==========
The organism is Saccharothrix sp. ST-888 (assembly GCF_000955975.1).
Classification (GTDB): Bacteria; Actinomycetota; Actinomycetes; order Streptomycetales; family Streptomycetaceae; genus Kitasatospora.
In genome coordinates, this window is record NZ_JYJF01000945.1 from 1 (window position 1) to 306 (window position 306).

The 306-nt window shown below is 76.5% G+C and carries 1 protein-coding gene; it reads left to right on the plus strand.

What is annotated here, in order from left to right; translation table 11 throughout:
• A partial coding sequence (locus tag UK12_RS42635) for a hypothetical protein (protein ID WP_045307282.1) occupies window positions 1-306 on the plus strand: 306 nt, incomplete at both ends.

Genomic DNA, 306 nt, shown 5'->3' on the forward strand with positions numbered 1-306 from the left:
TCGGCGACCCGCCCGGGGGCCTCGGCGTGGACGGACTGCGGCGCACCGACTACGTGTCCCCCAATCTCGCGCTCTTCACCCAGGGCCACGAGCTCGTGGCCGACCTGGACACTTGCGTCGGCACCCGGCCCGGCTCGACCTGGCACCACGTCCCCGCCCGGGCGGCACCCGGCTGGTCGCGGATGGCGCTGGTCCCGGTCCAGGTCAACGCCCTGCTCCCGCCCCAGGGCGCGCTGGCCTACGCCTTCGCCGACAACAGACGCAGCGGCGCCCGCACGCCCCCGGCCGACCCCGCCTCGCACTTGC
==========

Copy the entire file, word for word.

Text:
The organism is Saccharothrix sp. ST-888 (assembly GCF_000955975.1).
Classification (GTDB): Bacteria; Actinomycetota; Actinomycetes; order Streptomycetales; family Streptomycetaceae; genus Kitasatospora.
In genome coordinates, this window is record NZ_JYJF01000945.1 from 1 (window position 1) to 306 (window position 306).

The 306-nt window shown below is 76.5% G+C and carries 1 protein-coding gene; it reads left to right on the plus strand.

What is annotated here, in order from left to right; translation table 11 throughout:
• A partial coding sequence (locus tag UK12_RS42635) for a hypothetical protein (protein ID WP_045307282.1) occupies window positions 1-306 on the plus strand: 306 nt, incomplete at both ends.

Genomic DNA, 306 nt, shown 5'->3' on the forward strand with positions numbered 1-306 from the left:
TCGGCGACCCGCCCGGGGGCCTCGGCGTGGACGGACTGCGGCGCACCGACTACGTGTCCCCCAATCTCGCGCTCTTCACCCAGGGCCACGAGCTCGTGGCCGACCTGGACACTTGCGTCGGCACCCGGCCCGGCTCGACCTGGCACCACGTCCCCGCCCGGGCGGCACCCGGCTGGTCGCGGATGGCGCTGGTCCCGGTCCAGGTCAACGCCCTGCTCCCGCCCCAGGGCGCGCTGGCCTACGCCTTCGCCGACAACAGACGCAGCGGCGCCCGCACGCCCCCGGCCGACCCCGCCTCGCACTTGC